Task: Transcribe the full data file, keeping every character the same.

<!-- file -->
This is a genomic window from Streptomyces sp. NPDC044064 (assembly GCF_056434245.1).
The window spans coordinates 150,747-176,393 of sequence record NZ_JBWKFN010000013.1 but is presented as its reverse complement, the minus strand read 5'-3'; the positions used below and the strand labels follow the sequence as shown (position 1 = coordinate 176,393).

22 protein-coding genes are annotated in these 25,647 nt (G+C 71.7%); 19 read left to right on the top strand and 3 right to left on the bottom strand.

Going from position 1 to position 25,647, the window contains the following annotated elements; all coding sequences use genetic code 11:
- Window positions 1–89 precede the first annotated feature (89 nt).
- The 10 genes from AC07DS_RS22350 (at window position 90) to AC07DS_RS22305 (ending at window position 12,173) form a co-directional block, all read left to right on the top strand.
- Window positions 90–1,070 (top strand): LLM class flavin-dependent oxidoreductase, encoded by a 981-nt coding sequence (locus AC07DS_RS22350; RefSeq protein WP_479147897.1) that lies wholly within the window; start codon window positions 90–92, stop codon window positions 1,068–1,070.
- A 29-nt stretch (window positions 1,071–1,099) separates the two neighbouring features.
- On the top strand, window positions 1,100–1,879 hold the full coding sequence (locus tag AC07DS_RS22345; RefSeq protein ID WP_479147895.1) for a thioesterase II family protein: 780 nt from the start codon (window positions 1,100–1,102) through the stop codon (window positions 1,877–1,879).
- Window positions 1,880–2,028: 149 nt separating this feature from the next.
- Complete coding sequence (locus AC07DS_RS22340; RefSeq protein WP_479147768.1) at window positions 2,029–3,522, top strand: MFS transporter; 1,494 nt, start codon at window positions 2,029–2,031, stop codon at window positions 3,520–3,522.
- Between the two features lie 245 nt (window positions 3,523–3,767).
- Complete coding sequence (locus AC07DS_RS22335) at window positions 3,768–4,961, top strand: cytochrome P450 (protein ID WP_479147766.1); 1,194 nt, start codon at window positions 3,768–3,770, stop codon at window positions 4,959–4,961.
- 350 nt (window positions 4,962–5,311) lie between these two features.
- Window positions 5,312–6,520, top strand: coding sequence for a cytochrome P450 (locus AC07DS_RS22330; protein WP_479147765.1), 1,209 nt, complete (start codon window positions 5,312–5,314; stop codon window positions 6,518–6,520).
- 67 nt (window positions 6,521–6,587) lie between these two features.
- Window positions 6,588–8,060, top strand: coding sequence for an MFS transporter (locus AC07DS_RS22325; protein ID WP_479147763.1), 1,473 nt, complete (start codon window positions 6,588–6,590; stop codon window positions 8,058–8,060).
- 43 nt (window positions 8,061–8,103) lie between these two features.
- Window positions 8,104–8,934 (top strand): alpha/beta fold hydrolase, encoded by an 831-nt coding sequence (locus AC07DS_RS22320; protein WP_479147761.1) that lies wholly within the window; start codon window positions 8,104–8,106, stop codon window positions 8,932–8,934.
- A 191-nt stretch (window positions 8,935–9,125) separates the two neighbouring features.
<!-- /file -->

This is a genomic window from Streptomyces sp. NPDC044064 (assembly GCF_056434245.1).
The window spans coordinates 150,747-176,393 of sequence record NZ_JBWKFN010000013.1 but is presented as its reverse complement, the minus strand read 5'-3'; the positions used below and the strand labels follow the sequence as shown (position 1 = coordinate 176,393).

22 protein-coding genes are annotated in these 25,647 nt (G+C 71.7%); 19 read left to right on the top strand and 3 right to left on the bottom strand.

Going from position 1 to position 25,647, the window contains the following annotated elements; all coding sequences use genetic code 11:
- Window positions 1–89 precede the first annotated feature (89 nt).
- The 10 genes from AC07DS_RS22350 (at window position 90) to AC07DS_RS22305 (ending at window position 12,173) form a co-directional block, all read left to right on the top strand.
- Window positions 90–1,070 (top strand): LLM class flavin-dependent oxidoreductase, encoded by a 981-nt coding sequence (locus AC07DS_RS22350; RefSeq protein WP_479147897.1) that lies wholly within the window; start codon window positions 90–92, stop codon window positions 1,068–1,070.
- A 29-nt stretch (window positions 1,071–1,099) separates the two neighbouring features.
- On the top strand, window positions 1,100–1,879 hold the full coding sequence (locus tag AC07DS_RS22345; RefSeq protein ID WP_479147895.1) for a thioesterase II family protein: 780 nt from the start codon (window positions 1,100–1,102) through the stop codon (window positions 1,877–1,879).
- Window positions 1,880–2,028: 149 nt separating this feature from the next.
- Complete coding sequence (locus AC07DS_RS22340; RefSeq protein WP_479147768.1) at window positions 2,029–3,522, top strand: MFS transporter; 1,494 nt, start codon at window positions 2,029–2,031, stop codon at window positions 3,520–3,522.
- Between the two features lie 245 nt (window positions 3,523–3,767).
- Complete coding sequence (locus AC07DS_RS22335) at window positions 3,768–4,961, top strand: cytochrome P450 (protein ID WP_479147766.1); 1,194 nt, start codon at window positions 3,768–3,770, stop codon at window positions 4,959–4,961.
- 350 nt (window positions 4,962–5,311) lie between these two features.
- Window positions 5,312–6,520, top strand: coding sequence for a cytochrome P450 (locus AC07DS_RS22330; protein WP_479147765.1), 1,209 nt, complete (start codon window positions 5,312–5,314; stop codon window positions 6,518–6,520).
- 67 nt (window positions 6,521–6,587) lie between these two features.
- Window positions 6,588–8,060, top strand: coding sequence for an MFS transporter (locus AC07DS_RS22325; protein ID WP_479147763.1), 1,473 nt, complete (start codon window positions 6,588–6,590; stop codon window positions 8,058–8,060).
- 43 nt (window positions 8,061–8,103) lie between these two features.
- Window positions 8,104–8,934 (top strand): alpha/beta fold hydrolase, encoded by an 831-nt coding sequence (locus AC07DS_RS22320; protein WP_479147761.1) that lies wholly within the window; start codon window positions 8,104–8,106, stop codon window positions 8,932–8,934.
- A 191-nt stretch (window positions 8,935–9,125) separates the two neighbouring features.